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[dis-awr-ee-ent, -ohr-] /dɪsˈɔr iˌɛnt, -ˈoʊr-/
verb (used with object)
to cause to lose one's way:
The strange streets disoriented him.
to confuse by removing or obscuring something that has guided a person, group, or culture, as customs, moral standards, etc.:
Society has been disoriented by changing values.
Psychiatry. to cause to lose perception of time, place, or one's personal identity.
Origin of disorient
1645-55; < French désorienter, equivalent to dés- dis-1 + orienter to orient Unabridged
Based on the Random House Dictionary, © Random House, Inc. 2015.
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Examples from the web for disorient
  • They help to orient the reader or sometimes, with intent, to disorient.
  • Researchers are trying to make a flashlight that would enable police to disorient or nauseate somebody they are trying to catch.
  • Night lights disorient hatching sea turtles, migrating birds and nocturnal animals.
  • Loud music, fog, strobe lights and dark areas are used to disorient guests.
  • One has to trust him, even while realizing that one of his methods of operation is to disorient us as thoroughly as possible.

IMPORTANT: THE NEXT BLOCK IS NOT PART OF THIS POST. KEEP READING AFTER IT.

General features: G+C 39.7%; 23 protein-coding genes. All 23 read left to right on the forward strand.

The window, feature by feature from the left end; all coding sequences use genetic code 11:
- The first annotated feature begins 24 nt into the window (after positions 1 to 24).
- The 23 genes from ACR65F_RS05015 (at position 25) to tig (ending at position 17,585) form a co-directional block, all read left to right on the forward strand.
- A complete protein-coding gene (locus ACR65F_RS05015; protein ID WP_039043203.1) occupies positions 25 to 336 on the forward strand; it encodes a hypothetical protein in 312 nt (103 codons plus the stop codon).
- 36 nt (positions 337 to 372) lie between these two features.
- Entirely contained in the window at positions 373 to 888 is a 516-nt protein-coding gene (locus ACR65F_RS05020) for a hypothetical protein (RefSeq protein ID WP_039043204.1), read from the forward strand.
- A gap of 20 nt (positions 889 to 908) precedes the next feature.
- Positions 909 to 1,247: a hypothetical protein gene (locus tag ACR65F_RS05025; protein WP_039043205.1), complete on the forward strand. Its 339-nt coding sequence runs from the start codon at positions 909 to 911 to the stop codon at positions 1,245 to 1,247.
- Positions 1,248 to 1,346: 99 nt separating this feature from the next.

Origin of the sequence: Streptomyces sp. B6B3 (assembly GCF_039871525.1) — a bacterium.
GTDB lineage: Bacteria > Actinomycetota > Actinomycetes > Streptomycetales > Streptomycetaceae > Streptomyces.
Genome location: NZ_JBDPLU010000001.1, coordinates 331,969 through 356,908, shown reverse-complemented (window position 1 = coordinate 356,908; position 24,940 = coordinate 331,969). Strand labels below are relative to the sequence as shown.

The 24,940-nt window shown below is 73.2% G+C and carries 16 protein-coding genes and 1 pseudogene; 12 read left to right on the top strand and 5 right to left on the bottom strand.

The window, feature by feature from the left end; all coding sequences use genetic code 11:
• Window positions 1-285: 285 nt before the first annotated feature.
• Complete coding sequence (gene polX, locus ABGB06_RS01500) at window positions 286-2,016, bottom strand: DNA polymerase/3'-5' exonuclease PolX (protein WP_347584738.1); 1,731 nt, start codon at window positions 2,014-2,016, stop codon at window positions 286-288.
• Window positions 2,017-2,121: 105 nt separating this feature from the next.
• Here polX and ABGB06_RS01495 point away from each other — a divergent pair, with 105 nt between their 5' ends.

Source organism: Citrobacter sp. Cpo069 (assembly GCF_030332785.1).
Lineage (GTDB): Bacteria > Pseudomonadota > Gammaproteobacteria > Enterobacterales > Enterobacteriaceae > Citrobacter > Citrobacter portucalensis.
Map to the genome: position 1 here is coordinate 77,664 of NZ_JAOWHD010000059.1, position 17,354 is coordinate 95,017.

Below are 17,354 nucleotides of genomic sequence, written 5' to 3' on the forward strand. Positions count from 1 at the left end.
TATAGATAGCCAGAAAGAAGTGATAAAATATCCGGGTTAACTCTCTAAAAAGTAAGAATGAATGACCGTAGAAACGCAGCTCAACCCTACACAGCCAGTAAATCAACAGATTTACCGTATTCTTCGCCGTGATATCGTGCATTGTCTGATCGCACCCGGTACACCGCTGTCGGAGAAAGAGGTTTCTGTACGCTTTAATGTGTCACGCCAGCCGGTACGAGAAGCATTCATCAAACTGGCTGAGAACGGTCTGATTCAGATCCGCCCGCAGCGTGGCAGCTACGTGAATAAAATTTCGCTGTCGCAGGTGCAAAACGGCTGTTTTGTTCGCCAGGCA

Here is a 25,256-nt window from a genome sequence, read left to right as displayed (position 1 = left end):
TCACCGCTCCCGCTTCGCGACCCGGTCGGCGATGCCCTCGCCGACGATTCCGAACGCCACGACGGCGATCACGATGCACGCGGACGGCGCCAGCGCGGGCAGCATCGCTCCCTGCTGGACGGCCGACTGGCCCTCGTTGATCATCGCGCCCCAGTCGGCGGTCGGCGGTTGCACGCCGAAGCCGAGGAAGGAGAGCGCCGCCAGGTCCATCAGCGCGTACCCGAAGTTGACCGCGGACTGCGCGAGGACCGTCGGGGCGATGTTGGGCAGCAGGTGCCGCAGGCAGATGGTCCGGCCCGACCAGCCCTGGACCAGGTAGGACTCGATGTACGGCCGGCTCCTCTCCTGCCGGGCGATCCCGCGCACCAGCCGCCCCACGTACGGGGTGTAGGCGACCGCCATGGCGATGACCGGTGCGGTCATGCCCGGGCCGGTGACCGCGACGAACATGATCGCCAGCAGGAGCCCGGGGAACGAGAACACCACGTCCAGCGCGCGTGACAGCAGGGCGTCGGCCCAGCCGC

• They purposely did this to disorient us so they could have complete control.
  • Several hunting methods involve using air bubbles to herd, corral, or disorient fish.
  • Brightly lit cities can disorient the hatchlings causing them to head toward developed areas.
  • When thrown, the flash-bang creates a loud sound and bright flash of light to temporarily distract or disorient an adversary.
  • Artificial lights such as flashlights, lanterns, or campfires disorient hatchlings on their way to the ocean.
British Dictionary definitions for disorient


verb (transitive)
to cause (someone) to lose his bearings
to perplex; confuse
Derived Forms
disorientation, noun
Collins English Dictionary - Complete & Unabridged 2012 Digital Edition
© William Collins Sons & Co. Ltd. 1979, 1986 © HarperCollins
Publishers 1998, 2000, 2003, 2005, 2006, 2007, 2009, 2012
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Word Origin and History for disorient

1650s, from French désorienter "to cause to lose one's bearings," literally "to turn from the east," from dés- (see dis-) + orienter (see orient (v.)). Related: Disoriented; disorienting.

Online Etymology Dictionary, © 2010 Douglas Harper
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